In its current state, the bill would not require the state Airports Division to transfer its duties to the proposed airports corporation until Dec. 31, 2022.[10] Negotiations over specific procurement procedures could potentially take place between the bill’s passing and then.

“I would want [the division] to work with us over the transition years to assure processes are set up and ready before leaving the code,” Allen said.[11]

In the meantime, she said, the Airports Division could continue to implement the changes recommended in a recent business process reengineering review conducted by her office.[12]

Inouye said she’s willing to compromise to get her bill through the House, and that it’s best to approve an airports corporation measure sooner rather than later, even if the measure that passes initially isn’t perfect.

“It will take three years for the change to occur. So if there’s something that’s not working in the bill that we would approve this year, we have three years to make it correct,” she said. “If there are any problems with the bill that the House doesn’t like, they can let me know and we can consider it.”[13]

Jade Butay, director of the state Department of Transportation, said as much in October 2019.

“If we have the airports corporation, we would still continue following the procurement code until the corporation has written policies and procedures that have been reviewed by the (State Procurement Office) and approved by the boards,” he said in a phone interview.[14]

Inouye said she hopes that the House Finance Committee will hear SB666 again during this legislative session once it resumes.

“During conference would be a good time to discuss what is best for Hawaii and to make changes that are necessary,” she said.[15]

At the moment, however, it doesn’t appear Luke is willing to cooperate. The House Finance Committee chair indicated in February that she has no intention of hearing the bill again this year.[16] The Grassroot Institute of Hawaii repeatedly asked Luke if her position could change, but so far she has not responded.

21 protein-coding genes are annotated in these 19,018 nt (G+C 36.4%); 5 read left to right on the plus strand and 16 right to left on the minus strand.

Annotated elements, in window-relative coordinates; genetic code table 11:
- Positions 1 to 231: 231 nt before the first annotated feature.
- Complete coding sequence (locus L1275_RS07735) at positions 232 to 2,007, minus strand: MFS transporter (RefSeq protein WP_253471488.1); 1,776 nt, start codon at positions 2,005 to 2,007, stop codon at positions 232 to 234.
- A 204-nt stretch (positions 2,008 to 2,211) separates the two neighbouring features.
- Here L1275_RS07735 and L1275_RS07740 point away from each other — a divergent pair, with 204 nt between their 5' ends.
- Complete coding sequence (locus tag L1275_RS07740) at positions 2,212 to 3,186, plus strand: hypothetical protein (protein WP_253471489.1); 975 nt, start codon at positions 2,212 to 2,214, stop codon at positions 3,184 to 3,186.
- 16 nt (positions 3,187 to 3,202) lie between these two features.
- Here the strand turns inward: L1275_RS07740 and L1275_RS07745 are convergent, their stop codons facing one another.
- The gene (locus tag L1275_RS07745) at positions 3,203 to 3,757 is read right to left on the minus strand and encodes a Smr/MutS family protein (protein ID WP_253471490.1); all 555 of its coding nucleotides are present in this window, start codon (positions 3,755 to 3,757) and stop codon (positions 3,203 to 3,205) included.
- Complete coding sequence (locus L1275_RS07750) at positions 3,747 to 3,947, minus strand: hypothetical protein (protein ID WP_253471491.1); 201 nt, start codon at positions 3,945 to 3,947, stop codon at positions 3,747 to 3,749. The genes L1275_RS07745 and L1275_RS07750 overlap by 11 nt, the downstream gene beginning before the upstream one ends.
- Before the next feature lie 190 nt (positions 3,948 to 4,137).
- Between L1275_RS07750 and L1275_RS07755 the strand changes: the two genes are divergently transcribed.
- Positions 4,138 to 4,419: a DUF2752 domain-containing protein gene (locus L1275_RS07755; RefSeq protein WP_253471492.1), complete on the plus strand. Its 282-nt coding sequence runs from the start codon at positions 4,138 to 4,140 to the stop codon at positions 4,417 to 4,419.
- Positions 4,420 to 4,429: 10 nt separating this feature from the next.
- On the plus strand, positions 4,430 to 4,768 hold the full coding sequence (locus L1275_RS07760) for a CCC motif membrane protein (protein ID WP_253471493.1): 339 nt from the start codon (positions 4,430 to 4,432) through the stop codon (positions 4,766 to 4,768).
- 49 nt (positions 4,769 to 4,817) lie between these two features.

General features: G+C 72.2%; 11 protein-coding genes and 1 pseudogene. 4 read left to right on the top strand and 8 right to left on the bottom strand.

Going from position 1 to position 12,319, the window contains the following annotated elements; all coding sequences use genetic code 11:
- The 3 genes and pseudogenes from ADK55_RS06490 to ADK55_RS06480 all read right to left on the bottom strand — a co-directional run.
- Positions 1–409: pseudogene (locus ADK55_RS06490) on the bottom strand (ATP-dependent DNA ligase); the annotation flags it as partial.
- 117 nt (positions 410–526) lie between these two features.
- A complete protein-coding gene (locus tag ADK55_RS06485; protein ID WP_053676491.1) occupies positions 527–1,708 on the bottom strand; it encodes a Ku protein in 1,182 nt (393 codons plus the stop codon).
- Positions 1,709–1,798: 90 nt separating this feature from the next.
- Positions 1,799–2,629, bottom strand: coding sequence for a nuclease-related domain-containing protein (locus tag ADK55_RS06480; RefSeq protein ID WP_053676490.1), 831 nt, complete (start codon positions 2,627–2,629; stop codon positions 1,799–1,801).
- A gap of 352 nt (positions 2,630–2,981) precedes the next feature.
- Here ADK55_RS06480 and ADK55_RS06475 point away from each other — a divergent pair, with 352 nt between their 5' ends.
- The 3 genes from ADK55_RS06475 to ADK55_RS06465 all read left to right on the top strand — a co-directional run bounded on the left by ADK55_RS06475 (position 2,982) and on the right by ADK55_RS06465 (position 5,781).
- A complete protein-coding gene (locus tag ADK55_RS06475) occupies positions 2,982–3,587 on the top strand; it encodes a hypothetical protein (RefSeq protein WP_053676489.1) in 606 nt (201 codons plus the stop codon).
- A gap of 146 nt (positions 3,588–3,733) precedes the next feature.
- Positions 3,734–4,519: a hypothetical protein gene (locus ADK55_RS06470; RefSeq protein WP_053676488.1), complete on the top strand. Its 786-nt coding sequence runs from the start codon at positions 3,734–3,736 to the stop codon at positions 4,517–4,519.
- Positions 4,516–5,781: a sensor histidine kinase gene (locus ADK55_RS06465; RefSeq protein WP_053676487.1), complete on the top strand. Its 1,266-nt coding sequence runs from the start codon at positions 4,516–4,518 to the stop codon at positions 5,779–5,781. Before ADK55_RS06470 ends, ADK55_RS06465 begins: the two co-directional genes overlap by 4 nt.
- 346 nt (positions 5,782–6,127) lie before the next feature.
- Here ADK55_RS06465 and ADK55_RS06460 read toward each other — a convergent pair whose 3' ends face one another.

Inouye said the coronavirus outbreak has drawn attention to the need for a streamlined and efficient airport management system.

“Had the airports authority been in place, we would have been in a better position to handle what we are experiencing now,” she said.

She said if her bill dies again this year, she will reintroduce a similar bill next year.




[1] Ashley Nagaoka, “Hawaiian Air’s new cargo facility is finally done — years late and way over budget,” Hawaii News Now, Oct. 17, 2017,
[2] Michael Brestovansky, “Airport Authority bill in limbo due to procurement code worries,” Hawaii Tribune-Herald, Feb. 24, 2020,
[3] Hawaii Sen. Lorraine Inouye, phone interview, March 5, 2020.
[4] Hawaii Sen. Lorraine Inouye, phone interview, March 5, 2020.
[5] “SB666 SD2 HD2: Relating to an Airports Corporation,” Hawaii State Legislature, 30th Legislature, 2019,
[6] “SB666, Relating to an Airports Corporation,” Thirtieth Legislature, State of Hawaii, 2019,
[7] Marcel Honore, “Bill to Create An Airport Corporation Advances — With a Very Big Catch,” Honolulu Civil Beat, March 15, 2019,
[8] Sarah Allen, Hawaii State Procurement Office administrator, via email, March 5, 2020.
[9] “Testimony of Sarah Allen, Administrator, State Procurement Office, to the House Committee on Labor and Public Employment, SB666 SD2 HD1, Relating to Airport Corporation,” March 19, 2019.
[10] “SB666 SD2 HD2, Relating to an Airports Corporation,” Thirtieth Hawaii State Legislature, 2019, Section 17.
[11] Sarah Allen, via email, March 5, 2020.
[12] “Airports Step Up to Pilot for Procurement Business Process Review,” Hawaii State Procurement Office, 2019,
[13] Sen. Lorraine Inouye phone interview, March 5, 2020.
[14] Jade Butay, Hawaii Department of Transportation director, phone interview, Oct. 16, 2019.
[15] Hawaii Sen. Lorraine Inouye, phone interview, March 31, 2020.
[16] Michael Brestovansky, “Airport Authority Bill in Limbo Due to Procurement Code Worries,” Hawaii Tribune-Herald, Feb. 24, 2020,